The construction industry continues to gather momentum as surveyors forecast a significant rise in Welsh house building in 2014.

According to research direct from the Royal Institute of Chartered Surveyors (RICS), up to 79% more surveyors believe workloads are going to increase this year - the highest recorded number since numbers were first recorded 15 years ago. On top of this, 25% more surveyors said work on major building projects had grown in the last three months of last year - the most positive infrastructure figure seen in the last six years.

However it isn't all good news, as the survey also highlights concern over labour and material shortages - two factors that could very easily hold back the recovery.

In Wales alone 24% of surveyors admitted to struggling to recruit the skilled labourers they needed between October and December last year. During these months 40% also claimed that a lack of materials was also a significant problem - only this figure is representative of the whole of the UK rather than just Wales. 

RICS Wales chairman Neil Brierley remains optimistic about the situation though, as he sees this increase in building work across the country as "an excellent opportunity for future job opportunities, provided growth can be sustained". In agreement with the director of the Institute of Directors (IoD) in Wales Robert Lloyd Griffiths, who said nine out of ten members in the institute anticipate the growth being stronger than it was last year.

2014 is already proving to be a more perfect time than ever to join the construction trade. Job prospects are higher than ever, and as the industry continues to flourish so will your new career as a bricklayer, carpenter, plasterer or tiler. The construction trade offers many benefits that you might not find elsewhere and/or in your current place of work - better job satisfaction, quality of life, significant earning potential and most importantly JOB SECURITY (something that's even more evident in current circumstances). 

Enrol on one of Access Training Academy's construction training courses and you'll be taught by our experienced teaching staff in a state-of-the-art centre. Our courses are all accredited by leading awarding bodies in the industry and you'll earn a professional level of skill in a fraction of the time a college course would take, along with all of the necessary qualifications.

To find out more about the construction training we have here at Access please view the course information pages on the left hand side of the website or contact one of our course advisers on 0800 345 7492.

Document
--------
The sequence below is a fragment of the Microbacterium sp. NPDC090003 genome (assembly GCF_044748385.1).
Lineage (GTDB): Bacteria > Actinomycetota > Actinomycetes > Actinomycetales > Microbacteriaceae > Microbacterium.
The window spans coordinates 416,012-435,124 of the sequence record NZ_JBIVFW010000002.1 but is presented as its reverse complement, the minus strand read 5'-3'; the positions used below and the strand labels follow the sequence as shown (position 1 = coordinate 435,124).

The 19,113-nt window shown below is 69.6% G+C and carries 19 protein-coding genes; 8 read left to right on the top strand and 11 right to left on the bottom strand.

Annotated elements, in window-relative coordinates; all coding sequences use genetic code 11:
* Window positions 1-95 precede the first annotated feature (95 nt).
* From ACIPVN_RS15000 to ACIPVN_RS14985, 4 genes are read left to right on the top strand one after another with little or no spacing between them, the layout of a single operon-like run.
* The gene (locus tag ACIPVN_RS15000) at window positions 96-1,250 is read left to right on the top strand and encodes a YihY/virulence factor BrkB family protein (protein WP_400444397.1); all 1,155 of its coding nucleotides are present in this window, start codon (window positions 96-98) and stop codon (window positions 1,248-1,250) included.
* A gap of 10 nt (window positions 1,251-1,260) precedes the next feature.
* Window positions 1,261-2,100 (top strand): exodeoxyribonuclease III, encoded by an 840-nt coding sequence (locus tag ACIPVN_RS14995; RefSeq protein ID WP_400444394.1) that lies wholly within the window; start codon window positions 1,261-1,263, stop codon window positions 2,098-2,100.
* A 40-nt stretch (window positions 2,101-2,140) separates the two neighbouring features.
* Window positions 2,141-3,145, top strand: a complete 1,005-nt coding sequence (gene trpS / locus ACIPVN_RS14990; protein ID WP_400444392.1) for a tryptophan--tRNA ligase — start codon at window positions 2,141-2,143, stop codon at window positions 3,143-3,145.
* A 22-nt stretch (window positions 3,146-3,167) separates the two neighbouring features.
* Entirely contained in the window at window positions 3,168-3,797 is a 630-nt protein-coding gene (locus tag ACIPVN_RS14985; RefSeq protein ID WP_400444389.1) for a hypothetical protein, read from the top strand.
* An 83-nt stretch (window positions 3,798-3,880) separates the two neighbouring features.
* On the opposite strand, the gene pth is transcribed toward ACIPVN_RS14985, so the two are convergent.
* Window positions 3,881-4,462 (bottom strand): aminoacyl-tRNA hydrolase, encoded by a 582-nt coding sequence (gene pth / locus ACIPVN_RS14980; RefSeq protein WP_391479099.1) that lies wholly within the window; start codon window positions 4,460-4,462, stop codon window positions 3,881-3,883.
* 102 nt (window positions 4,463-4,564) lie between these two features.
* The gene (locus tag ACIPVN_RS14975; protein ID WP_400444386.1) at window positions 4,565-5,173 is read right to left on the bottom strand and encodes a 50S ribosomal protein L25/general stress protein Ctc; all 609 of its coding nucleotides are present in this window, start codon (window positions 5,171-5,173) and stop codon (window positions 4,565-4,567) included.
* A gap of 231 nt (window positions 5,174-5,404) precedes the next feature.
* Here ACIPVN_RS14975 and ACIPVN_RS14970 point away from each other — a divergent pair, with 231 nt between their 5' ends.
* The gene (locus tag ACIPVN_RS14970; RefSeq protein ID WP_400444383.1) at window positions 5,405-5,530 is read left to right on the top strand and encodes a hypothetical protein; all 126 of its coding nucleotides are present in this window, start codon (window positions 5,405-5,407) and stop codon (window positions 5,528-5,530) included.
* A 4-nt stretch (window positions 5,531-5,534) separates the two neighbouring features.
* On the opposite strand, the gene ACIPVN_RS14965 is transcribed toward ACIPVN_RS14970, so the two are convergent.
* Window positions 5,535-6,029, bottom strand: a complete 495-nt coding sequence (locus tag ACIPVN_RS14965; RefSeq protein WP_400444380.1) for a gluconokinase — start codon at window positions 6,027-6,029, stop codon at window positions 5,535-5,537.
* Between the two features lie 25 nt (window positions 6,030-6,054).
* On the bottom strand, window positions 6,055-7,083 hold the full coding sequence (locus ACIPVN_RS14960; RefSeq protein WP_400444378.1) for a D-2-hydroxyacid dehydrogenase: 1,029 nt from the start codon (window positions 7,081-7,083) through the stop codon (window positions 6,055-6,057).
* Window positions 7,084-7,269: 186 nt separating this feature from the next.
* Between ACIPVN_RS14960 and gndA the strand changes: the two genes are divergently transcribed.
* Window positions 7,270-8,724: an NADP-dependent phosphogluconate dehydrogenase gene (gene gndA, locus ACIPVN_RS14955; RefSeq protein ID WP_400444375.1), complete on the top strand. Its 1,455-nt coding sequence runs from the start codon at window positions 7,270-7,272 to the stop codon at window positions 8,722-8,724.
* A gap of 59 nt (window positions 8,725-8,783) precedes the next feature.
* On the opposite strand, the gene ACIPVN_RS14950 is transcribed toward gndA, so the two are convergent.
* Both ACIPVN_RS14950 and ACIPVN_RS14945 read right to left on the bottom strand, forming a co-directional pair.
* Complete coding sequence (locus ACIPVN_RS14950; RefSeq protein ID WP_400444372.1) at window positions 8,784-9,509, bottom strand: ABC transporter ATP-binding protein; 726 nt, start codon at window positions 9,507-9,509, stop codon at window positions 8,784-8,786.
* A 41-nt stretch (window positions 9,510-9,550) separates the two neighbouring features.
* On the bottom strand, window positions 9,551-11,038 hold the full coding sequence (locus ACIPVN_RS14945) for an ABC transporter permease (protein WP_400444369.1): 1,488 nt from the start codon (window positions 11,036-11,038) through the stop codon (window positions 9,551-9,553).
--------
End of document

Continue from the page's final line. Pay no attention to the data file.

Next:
Following on from part 1 we will now look at what training courses are available to you, as well as factors such as their cost and duration.

At Access Training we deliver many construction courses, including;

 

Each course can vary from a one week taster course to a total of eight weeks, depending on the outcome you wish to achieve. The one week taster course will give you a good insight to your chosen trade, basic use of tools and basic techniques. Then there are two and three week courses which obviously involve a more in depth look at the particular trade. Each of these courses can give you a recognised qualification from City & Guilds.

The eight week course will give you a CAA Level 2 (Construction Awards Alliance) and potentially a NVQ diploma, both of which are again highly regarded and recognised C&G qualifications. The cost of each course varies, so I suggest you contact Access Training Wales and speak to one of the course advisors.

OK you’ve finished the course you’ve gained your qualification, what next? The truth is finding work is not as difficult as you may think. Most trainees after leaving Access Training start by doing small jobs for friends, family and neighbours.  This will build your confidence and give you some indication of how long a job will take. Best of all you will be under no pressure from family to complete by a certain deadline.

Then there are construction “agencies” that employ people to work on various jobs. They’ll find you the work, but be prepared to work maybe one week here, two weeks there and so on. This is a great way of gaining experience quickly and you will be on a fixed hourly rate, usually around £12 per hour.

So now that you’ve gained both experience and confidence, it’s time to go on your own. This is where you can earn a lot more money – it’s not uncommon for a good tradesperson to earn between £600-800 per week. Keep your options open, if you completed a bricklaying course don’t think that you can only lay bricks. Bricklayers can usually lay patios, decorative work indoors, build archways and more. If you completed a plastering course, plasterers can usually fix coving up, lay screed floors etc. One very lucrative area from a plastering point of view is “Venitian” or “Polished” plastering. There is a niche in the market for this type of work, if you have good trowel skills you can learn this method relatively quickly, and the price for doing this work is roughly £60 per square meter. So the choice is yours – there is work about for good tradespeople, so if you feel you need a career change then go for it!